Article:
Skip to navigation Skip to main content Skip to footer

Approved research

Using human population sequencing data to explore protein structure and function

Principal Investigator: Professor David Ascher
Approved Research ID: 50000
Approval date: May 29th 2019

Lay summary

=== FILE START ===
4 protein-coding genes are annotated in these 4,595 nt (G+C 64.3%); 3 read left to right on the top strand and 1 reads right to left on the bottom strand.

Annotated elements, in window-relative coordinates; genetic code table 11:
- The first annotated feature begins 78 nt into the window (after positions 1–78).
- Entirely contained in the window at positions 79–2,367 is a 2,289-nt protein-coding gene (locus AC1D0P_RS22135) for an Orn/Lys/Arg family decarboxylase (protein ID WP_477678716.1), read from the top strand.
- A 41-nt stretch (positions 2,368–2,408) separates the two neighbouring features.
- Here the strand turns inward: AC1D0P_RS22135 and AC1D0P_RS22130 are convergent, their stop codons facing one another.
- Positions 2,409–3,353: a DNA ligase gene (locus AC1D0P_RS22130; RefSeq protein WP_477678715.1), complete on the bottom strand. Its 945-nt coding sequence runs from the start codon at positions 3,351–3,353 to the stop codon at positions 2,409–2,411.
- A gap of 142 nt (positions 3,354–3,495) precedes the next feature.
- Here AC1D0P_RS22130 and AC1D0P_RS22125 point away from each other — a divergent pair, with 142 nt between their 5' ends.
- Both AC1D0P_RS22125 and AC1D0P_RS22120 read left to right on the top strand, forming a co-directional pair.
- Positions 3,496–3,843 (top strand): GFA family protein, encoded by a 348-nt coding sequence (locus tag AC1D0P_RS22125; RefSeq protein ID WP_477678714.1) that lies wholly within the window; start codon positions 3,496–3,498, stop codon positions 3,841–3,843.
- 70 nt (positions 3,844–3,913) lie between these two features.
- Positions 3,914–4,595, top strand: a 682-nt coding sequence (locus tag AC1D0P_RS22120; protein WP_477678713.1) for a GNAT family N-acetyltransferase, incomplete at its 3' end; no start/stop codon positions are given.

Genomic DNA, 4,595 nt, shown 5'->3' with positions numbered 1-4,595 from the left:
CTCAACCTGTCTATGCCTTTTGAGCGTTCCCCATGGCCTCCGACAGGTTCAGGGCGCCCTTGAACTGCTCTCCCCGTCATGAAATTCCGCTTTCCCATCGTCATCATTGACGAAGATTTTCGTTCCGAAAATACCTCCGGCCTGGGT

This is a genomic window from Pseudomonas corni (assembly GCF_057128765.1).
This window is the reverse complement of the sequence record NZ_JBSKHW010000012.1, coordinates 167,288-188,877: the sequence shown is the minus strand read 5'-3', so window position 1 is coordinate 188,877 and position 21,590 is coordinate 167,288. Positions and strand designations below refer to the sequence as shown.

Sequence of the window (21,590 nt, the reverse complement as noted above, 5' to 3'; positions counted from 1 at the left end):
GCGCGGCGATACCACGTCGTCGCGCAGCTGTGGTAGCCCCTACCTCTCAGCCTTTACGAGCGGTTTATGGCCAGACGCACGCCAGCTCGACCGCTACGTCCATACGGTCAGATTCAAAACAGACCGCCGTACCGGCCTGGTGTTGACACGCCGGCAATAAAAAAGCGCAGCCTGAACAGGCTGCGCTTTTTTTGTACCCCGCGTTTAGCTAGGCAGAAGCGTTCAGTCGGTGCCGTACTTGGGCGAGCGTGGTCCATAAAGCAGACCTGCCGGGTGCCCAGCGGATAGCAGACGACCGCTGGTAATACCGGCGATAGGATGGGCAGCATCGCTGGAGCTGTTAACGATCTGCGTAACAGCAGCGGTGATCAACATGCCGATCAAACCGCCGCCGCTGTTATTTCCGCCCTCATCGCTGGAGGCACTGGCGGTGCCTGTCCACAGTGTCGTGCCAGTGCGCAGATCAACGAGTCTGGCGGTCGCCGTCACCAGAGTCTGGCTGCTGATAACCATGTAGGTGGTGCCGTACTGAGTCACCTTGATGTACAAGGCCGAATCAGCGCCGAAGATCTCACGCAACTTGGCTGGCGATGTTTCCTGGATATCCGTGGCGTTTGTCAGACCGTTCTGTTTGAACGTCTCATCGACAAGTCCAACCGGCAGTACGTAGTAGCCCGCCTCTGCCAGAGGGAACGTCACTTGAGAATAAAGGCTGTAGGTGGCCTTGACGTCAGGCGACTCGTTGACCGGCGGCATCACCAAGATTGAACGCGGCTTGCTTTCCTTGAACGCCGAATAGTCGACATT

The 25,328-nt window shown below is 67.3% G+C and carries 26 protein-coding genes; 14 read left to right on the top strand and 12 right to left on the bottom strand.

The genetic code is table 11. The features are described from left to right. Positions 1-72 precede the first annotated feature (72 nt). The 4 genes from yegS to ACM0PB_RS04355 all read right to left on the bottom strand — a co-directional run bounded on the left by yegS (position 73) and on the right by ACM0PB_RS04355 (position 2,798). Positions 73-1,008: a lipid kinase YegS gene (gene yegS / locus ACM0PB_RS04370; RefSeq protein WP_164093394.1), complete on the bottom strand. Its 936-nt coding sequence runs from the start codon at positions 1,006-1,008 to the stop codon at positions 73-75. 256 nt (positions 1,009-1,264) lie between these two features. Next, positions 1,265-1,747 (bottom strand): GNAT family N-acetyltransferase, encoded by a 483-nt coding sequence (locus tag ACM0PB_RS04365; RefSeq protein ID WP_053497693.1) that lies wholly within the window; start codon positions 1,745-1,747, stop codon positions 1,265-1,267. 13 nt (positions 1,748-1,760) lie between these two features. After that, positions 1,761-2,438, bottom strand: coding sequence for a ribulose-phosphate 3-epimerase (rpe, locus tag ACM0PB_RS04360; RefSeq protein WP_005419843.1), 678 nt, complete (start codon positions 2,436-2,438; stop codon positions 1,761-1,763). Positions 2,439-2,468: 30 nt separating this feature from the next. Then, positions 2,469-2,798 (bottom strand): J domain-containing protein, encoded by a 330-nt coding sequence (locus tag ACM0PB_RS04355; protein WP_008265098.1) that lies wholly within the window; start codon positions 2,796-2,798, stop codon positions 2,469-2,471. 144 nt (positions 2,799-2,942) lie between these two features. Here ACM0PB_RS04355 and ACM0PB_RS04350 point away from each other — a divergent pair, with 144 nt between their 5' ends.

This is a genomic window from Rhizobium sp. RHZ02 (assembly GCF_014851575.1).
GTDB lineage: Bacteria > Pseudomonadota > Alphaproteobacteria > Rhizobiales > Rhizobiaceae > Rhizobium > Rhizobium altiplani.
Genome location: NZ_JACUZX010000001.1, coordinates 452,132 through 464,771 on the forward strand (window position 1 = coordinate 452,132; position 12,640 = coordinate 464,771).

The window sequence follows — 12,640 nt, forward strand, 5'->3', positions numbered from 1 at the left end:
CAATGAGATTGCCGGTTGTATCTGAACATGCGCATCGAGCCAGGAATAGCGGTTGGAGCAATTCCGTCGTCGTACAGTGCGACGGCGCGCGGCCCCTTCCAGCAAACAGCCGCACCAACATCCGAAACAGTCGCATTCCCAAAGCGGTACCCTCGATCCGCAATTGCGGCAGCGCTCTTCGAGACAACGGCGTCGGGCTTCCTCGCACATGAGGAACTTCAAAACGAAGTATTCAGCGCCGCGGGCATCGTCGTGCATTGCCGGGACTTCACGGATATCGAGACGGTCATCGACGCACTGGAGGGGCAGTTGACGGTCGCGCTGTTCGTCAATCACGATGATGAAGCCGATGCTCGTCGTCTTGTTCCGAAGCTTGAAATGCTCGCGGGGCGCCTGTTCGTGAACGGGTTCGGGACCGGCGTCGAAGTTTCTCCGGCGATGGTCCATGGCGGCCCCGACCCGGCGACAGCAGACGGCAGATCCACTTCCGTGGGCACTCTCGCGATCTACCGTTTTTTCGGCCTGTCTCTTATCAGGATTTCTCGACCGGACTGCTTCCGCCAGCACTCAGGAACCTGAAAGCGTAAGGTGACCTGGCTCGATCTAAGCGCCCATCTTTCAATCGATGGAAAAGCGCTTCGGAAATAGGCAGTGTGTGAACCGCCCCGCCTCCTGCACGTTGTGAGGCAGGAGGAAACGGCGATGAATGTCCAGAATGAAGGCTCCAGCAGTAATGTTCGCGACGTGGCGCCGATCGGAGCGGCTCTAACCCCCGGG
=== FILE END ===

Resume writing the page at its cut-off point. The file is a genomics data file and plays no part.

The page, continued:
Proteins are the molecular machines that control most biological processes. Mutations that affect protein structure and function are responsible for many genetic diseases, including cancer. Characterising the molecular consequences associated with a mutation is important to understand genetic diseases, and identify new personalised treatment options. This project will assess, over the next 18 months, the ability of human genomic sequencing data to identify the functionally important regions of all human proteins. This will provide insight into how these proteins work, and importantly, how mutations that disrupt these functions lead to different diseases. To do this, we will look at where we see genetic variation within the 3D structure of each protein. Regions that are depleted of genetic variation are more likely to be functionally important. This information will be mapped across the 3D structures all human proteins, and evaluated for their predictive value. This information will provide a basis to explore and understand the molecular consequences of new genetic variants, and in particular characterise variants of unknown significance.